1915 29 June 4640 m3/s 2 July 5300 m3/s
1923 25 June 2380 m3/s 30 June 1640 m3/s
1944 16 June 3450 m3/s - -
1952 25 June 3540 m3/s 29 June 2970 m3/s
1954 8 June 3030 m3/s 12 June 2790 m3/s
1965 29 June 2590 m3/s 4 July 2460 m3/s
1972 27 June 2970 m3/s 2 July 2340 m3/s
1986 19 July 3990 m3/s 24 July 3230 m3/s
1990 4 July 2340 m3/s 10 July 1890 m3/s
2005 21 June 2270 m3/s 27 June 1800 m3/s

The Flood of 1915

The 1915 flood of the North Saskatchewan River was one of the most dramatic in the history of Edmontonmarker. On 28 June, the Edmonton Bulletin reported the river had risen "10 feet in as many hours." A frantic phone call from Rocky Mountain House alerted local authorities to the flood's arrival. The Canadian National Railway had parked a number of train cars on the city's low level bridge to protect against the "tons upon tons of debris" that had been pushed up against its pillars, including a house swept away by the current. Thousands of Edmonton residents watched the flood destroy lumber mills along the city's river valley.

Commercial Navigation

The North Saskatchewan River has always been a major trade route from Hudson Baymarker and central Canadamarker across the plains and towards the Rocky Mountains. During the fur trade era, birch bark canoes and york boats traveled up and down the Saskatchewan delivering trade goods and amassing furs for transportation to Europe.

The North Saskatchewan also witnessed a lively, although short-lived, era of steamboat shipping during the 1870s, 1880s, and 1890s. The Hudson's Bay Company purchased a number of steamboats from companies operating on the Red Rivermarker and trading at Winnipegmarker/Fort Garrymarker. The Company desired to avoid paying the labour costs of fur trade brigades, and felt steamboat shipping provided a suitable alternative. A number of HBC steamboats did navigate the river intermittently over two decades, although fluctuating water levels and natural barriers (rapids and sandbars) hampered efficient operation of the HBC fleet. With the arrival of the railroad in Western Canada, steamboat shipping on the Saskatchewan came to an end.

Dams and Hydroelectric Development

A number of dams have been planned and constructed on the North Saskatchewan River and its tributaries. No singular purpose has dominated dam planning in the basin, indeed, hydroelectric development, flood control, and water diversion schemes have all underpinned proposals to construct dams on the river.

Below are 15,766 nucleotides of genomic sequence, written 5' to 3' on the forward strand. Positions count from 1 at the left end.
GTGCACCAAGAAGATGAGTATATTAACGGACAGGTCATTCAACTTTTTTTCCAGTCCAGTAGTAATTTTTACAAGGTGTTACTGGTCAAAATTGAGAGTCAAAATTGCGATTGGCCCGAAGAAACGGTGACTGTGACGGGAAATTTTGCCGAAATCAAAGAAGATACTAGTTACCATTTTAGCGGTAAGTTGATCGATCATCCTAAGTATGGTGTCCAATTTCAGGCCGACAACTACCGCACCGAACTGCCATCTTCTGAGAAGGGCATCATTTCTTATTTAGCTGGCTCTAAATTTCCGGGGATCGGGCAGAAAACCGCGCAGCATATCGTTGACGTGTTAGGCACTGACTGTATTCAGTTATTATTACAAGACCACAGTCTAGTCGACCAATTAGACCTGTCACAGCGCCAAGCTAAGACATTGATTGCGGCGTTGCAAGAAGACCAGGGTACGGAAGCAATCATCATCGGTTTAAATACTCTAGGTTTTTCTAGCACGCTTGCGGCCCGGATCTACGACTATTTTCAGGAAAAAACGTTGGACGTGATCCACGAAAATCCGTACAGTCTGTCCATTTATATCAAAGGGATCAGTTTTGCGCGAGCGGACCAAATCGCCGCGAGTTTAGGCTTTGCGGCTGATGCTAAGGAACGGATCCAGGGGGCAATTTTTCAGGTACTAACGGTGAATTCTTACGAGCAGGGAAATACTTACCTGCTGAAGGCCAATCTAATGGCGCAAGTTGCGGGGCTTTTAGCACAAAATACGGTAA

Planned Dams

The first hydroelectric development on the North Saskatchewan was planned in 1910 near the town of Drayton Valleymarker. Funding for the plan came from a British Syndicate; design and construction were to be carried out by the Edmonton Hydro-Electric Power Scheme. The development was shelved after the outbreak of World War I.

The La Colle Falls hydroelectric project east of Prince Albert was a half-built failure. Construction began in the 1910s and was later abandoned. The City remained in debt from financing the project until 1960, and the site still attracts tourists today..

A major dam was planned on the North Saskatchewan near the hamlet of Hairy Hill, Alberta, about 100 miles downstream from Edmontonmarker during the 1960s and 1970s. This dam was part of a larger water diversion scheme conceived by the Alberta Government to transfer water from the Peace, Smoky, and Athabasca rivers to the Saskatchewan River Basin.

The planned dam had a maximum height of 212 feet, with a crest length of 5,760 feet, which would have created a reservoir capable of holding over four million acre-feet of water. The reservoir would have affected municipal water works in the city of Fort Saskatchewanmarker, was likely to inundate part of the Saddle Lake Indian Reserve, and would have flooded a number of oil and gas fields in the area. The plan was later shelved in light of economic and environmental concerns.

Constructed Dams

The Bighorn Dammarker was constructed near Nordeggmarker and created Lake Abrahammarker, one of the largest reservoirs in Alberta. The dam was constructed in 1971 by Transalta.

One of the North Saskatchewan's major tributaries, the Brazeau River, houses the Brazeau Hydroelectric Dam. The Brazeau Dam is Alberta's largest hydroelectric facility, and was built in 1965 by Transalta.


Saskatchewan Glaciermarker to Lake Abrahammarker